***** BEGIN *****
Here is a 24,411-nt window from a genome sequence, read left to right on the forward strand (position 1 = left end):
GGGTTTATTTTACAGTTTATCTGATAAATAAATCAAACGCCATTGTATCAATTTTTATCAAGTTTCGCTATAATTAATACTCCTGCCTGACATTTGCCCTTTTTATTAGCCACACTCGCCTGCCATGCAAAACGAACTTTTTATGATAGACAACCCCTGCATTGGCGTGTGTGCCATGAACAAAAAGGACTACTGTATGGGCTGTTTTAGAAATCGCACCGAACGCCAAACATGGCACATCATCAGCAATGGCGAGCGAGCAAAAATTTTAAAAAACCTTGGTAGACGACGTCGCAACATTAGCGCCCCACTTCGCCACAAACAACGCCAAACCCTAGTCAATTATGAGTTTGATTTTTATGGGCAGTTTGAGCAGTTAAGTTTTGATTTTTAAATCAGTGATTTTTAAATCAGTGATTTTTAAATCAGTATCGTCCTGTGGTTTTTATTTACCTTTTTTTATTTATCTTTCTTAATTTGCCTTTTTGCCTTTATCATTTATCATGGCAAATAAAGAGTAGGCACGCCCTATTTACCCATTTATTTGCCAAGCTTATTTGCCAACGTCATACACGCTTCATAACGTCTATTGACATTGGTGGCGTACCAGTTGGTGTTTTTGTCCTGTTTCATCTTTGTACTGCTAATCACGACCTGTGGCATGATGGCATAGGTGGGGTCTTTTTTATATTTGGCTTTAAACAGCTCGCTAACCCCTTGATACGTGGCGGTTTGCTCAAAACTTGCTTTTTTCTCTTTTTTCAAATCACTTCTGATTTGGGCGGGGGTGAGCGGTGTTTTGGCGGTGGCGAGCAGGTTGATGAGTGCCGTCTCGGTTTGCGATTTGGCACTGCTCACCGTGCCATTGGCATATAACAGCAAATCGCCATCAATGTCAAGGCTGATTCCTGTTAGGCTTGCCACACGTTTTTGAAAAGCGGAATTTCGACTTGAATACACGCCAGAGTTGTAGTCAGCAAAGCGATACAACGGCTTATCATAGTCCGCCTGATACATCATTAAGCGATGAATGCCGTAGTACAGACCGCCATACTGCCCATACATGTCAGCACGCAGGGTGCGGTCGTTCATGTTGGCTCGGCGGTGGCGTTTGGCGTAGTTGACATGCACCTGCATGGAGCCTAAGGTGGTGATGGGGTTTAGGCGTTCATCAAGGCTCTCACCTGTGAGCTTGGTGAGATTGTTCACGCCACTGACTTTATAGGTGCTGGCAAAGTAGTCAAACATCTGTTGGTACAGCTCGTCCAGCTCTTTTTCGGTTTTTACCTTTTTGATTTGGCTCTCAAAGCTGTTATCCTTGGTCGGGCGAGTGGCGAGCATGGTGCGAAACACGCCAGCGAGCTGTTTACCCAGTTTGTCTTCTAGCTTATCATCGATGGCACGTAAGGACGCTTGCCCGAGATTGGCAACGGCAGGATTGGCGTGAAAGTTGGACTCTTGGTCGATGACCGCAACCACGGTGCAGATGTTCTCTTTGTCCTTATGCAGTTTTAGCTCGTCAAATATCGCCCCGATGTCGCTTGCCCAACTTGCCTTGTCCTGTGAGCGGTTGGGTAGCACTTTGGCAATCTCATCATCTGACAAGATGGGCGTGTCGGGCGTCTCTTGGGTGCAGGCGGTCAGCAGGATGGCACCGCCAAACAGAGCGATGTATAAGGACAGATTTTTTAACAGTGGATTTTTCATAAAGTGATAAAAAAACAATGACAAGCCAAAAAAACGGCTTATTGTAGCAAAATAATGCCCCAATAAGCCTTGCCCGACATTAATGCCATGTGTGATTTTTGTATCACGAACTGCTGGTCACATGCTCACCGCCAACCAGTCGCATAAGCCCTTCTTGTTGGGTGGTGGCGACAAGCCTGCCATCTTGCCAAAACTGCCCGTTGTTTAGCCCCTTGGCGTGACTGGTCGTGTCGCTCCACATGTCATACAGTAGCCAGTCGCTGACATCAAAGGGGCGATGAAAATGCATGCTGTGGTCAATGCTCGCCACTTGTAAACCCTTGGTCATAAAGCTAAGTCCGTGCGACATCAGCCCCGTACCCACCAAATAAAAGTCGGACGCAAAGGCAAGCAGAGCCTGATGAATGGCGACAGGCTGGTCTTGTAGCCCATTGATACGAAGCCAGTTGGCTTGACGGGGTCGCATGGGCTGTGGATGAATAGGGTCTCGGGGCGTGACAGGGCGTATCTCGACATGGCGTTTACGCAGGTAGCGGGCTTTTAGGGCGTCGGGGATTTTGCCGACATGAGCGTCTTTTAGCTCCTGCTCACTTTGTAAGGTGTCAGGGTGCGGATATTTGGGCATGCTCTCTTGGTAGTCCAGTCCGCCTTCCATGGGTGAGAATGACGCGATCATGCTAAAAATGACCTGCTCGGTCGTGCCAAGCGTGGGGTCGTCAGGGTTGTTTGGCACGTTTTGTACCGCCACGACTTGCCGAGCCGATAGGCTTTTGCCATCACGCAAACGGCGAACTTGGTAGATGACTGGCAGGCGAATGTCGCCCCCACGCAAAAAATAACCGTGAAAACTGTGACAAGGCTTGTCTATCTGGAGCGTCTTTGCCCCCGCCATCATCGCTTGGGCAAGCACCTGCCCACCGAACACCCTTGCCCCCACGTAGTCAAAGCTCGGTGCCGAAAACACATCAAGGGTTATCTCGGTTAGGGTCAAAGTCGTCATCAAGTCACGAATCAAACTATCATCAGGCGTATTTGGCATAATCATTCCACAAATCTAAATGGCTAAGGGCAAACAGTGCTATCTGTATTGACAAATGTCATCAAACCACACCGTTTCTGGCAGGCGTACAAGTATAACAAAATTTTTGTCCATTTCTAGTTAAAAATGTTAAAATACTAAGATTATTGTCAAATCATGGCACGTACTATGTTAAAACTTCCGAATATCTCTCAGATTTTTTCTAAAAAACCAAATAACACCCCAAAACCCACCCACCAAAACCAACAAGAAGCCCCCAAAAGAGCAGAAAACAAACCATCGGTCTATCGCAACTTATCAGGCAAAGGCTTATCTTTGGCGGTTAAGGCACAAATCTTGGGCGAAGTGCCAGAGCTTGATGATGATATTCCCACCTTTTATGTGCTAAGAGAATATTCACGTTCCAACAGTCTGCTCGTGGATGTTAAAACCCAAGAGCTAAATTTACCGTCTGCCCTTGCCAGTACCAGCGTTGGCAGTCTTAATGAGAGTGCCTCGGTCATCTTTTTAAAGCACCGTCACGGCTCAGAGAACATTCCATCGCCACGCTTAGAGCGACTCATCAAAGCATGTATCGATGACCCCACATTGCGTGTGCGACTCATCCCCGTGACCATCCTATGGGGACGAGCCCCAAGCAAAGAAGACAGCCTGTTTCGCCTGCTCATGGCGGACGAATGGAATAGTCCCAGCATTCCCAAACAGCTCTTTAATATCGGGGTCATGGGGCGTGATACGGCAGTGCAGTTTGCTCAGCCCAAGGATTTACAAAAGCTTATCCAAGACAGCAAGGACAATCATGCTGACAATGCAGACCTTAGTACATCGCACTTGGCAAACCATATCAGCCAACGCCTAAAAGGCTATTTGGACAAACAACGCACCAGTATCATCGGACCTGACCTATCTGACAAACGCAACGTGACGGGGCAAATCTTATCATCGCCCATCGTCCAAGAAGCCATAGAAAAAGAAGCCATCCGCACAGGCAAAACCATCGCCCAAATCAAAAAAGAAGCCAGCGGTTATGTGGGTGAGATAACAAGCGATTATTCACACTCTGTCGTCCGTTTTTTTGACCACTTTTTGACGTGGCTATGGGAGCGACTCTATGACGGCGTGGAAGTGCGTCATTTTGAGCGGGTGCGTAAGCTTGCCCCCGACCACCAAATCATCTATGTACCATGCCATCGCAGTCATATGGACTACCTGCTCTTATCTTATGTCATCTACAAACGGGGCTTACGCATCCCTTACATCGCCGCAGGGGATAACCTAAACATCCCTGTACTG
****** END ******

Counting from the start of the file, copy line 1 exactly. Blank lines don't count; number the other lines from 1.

Here is a 24,411-nt window from a genome sequence, read left to right on the forward strand (position 1 = left end):